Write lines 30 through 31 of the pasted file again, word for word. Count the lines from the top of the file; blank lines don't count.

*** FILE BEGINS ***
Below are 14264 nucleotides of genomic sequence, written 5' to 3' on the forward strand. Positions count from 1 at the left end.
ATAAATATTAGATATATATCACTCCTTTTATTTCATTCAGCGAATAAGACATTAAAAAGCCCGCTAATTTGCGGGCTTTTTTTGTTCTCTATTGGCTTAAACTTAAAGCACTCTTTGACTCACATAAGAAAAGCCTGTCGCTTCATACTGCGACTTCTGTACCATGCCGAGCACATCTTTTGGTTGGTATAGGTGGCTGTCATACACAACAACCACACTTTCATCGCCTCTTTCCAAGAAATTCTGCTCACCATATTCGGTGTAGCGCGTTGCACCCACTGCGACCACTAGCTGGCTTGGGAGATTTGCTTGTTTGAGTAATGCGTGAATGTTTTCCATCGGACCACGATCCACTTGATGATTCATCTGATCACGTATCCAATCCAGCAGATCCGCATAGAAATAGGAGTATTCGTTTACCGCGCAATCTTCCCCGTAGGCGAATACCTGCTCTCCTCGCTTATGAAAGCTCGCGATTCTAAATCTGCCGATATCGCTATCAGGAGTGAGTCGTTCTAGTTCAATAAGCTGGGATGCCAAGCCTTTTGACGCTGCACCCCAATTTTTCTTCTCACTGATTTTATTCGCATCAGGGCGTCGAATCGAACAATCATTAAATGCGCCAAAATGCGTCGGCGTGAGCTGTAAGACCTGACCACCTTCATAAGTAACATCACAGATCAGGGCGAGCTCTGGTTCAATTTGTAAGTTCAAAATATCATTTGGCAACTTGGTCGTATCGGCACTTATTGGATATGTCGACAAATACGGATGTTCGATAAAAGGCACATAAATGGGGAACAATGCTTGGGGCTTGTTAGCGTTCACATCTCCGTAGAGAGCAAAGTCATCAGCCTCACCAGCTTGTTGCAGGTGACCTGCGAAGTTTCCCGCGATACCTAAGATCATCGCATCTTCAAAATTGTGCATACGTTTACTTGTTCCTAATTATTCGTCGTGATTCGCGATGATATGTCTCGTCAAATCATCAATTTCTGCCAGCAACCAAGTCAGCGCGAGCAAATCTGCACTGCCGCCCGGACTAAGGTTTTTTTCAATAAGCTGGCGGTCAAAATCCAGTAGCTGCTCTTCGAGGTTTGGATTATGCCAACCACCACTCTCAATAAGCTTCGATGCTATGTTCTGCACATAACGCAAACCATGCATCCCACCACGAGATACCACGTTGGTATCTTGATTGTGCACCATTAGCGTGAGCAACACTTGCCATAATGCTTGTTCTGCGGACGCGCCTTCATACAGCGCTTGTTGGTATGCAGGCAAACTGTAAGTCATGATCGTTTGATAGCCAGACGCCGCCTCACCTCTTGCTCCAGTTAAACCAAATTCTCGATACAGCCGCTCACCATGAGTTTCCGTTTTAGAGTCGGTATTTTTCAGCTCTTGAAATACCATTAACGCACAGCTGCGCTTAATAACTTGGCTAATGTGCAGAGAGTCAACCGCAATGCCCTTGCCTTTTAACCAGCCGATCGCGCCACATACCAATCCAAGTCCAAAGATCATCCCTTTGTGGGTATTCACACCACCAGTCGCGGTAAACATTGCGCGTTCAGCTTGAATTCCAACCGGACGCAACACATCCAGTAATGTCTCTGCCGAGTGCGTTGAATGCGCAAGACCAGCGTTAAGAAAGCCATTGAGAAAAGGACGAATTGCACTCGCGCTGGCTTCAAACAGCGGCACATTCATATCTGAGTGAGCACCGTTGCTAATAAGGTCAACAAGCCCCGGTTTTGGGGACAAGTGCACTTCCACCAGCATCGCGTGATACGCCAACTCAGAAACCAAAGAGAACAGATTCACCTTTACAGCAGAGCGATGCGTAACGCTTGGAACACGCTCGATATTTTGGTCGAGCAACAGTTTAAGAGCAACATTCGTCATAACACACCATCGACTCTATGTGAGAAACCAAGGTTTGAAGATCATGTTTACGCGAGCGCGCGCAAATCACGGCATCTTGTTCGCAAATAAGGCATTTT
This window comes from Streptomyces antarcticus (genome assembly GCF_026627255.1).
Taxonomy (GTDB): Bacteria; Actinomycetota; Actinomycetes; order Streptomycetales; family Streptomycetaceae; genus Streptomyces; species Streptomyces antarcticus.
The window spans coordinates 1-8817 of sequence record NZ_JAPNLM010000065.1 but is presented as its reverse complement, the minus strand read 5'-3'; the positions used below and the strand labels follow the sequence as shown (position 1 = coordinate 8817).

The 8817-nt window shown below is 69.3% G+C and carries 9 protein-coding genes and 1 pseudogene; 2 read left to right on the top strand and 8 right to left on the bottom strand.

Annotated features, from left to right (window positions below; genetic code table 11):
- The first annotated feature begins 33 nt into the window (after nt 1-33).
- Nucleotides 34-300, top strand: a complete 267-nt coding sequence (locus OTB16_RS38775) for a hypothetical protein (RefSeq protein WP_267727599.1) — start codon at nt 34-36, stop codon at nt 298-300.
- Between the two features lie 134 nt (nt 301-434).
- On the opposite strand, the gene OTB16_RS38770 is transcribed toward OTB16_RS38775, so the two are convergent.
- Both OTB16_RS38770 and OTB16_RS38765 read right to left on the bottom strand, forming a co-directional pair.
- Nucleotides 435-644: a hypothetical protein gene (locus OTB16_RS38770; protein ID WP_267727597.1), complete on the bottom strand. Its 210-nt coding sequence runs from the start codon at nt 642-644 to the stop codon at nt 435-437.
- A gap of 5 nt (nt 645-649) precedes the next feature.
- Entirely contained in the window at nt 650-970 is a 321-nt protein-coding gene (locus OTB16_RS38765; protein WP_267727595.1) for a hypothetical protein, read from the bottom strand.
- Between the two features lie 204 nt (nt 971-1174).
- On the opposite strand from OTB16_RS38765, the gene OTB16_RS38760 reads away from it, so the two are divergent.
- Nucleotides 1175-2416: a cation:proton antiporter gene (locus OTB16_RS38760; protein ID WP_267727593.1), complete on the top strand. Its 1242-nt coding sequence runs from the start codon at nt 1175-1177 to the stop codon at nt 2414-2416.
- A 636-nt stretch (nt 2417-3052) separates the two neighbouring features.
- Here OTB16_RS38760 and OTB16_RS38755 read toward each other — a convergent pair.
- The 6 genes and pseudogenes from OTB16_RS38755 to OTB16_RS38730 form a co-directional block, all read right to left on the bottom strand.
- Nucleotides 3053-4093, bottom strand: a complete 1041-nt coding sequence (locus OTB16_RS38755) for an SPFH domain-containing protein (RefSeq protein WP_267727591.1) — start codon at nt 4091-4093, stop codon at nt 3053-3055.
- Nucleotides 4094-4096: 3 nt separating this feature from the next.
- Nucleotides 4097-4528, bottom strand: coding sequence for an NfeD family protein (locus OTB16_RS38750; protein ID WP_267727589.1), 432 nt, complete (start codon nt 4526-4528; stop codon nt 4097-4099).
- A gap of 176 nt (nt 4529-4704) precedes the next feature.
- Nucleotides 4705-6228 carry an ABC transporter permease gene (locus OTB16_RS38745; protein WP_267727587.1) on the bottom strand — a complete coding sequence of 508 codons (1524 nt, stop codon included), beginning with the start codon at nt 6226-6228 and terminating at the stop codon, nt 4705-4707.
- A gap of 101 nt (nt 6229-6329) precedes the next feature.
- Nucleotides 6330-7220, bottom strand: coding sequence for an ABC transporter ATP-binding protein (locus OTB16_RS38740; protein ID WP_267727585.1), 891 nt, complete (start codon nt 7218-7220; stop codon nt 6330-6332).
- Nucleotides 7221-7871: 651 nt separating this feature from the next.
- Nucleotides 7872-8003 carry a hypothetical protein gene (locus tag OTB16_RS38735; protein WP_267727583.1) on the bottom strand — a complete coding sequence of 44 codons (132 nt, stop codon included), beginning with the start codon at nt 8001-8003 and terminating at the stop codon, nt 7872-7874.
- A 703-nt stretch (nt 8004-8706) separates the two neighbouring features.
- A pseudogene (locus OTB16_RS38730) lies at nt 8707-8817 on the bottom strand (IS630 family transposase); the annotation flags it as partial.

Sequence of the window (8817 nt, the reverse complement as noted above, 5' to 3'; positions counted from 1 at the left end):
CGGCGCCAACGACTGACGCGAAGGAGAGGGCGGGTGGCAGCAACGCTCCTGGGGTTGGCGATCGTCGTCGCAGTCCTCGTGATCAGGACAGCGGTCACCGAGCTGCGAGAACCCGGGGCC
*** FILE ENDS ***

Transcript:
- Nucleotides 7872-8003 carry a hypothetical protein gene (locus tag OTB16_RS38735; protein WP_267727583.1) on the bottom strand — a complete coding sequence of 44 codons (132 nt, stop codon included), beginning with the start codon at nt 8001-8003 and terminating at the stop codon, nt 7872-7874.
- A 703-nt stretch (nt 8004-8706) separates the two neighbouring features.